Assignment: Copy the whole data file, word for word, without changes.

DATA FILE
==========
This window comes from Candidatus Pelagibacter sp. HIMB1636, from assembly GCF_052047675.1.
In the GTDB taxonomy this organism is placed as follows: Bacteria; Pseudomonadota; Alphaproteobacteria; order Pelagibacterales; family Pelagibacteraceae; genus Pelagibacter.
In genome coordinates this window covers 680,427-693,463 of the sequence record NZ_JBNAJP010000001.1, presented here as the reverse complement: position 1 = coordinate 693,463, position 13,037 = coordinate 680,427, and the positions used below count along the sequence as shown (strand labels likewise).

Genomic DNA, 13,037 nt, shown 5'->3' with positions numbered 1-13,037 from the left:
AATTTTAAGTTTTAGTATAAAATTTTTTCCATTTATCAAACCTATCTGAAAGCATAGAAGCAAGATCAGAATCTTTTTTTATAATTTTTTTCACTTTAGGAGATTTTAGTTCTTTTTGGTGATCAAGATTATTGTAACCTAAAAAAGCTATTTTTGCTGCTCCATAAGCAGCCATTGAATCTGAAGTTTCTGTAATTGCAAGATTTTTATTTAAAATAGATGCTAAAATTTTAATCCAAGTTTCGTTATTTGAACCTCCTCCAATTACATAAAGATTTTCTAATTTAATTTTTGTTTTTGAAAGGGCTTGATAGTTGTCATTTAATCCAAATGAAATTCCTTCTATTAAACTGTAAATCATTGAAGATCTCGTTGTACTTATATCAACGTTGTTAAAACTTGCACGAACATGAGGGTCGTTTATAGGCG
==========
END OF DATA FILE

This window comes from Candidatus Pelagibacter sp. HIMB1636, from assembly GCF_052047675.1.
In the GTDB taxonomy this organism is placed as follows: Bacteria; Pseudomonadota; Alphaproteobacteria; order Pelagibacterales; family Pelagibacteraceae; genus Pelagibacter.
In genome coordinates this window covers 680,427-693,463 of the sequence record NZ_JBNAJP010000001.1, presented here as the reverse complement: position 1 = coordinate 693,463, position 13,037 = coordinate 680,427, and the positions used below count along the sequence as shown (strand labels likewise).

Genomic DNA, 13,037 nt, shown 5'->3' with positions numbered 1-13,037 from the left:
AATTTTAAGTTTTAGTATAAAATTTTTTCCATTTATCAAACCTATCTGAAAGCATAGAAGCAAGATCAGAATCTTTTTTTATAATTTTTTTCACTTTAGGAGATTTTAGTTCTTTTTGGTGATCAAGATTATTGTAACCTAAAAAAGCTATTTTTGCTGCTCCATAAGCAGCCATTGAATCTGAAGTTTCTGTAATTGCAAGATTTTTATTTAAAATAGATGCTAAAATTTTAATCCAAGTTTCGTTATTTGAACCTCCTCCAATTACATAAAGATTTTCTAATTTAATTTTTGTTTTTGAAAGGGCTTGATAGTTGTCATTTAATCCAAATGAAATTCCTTCTATTAAACTGTAAATCATTGAAGATCTCGTTGTACTTATATCAACGTTGTTAAAACTTGCACGAACATGAGGGTCGTTTATAGGCG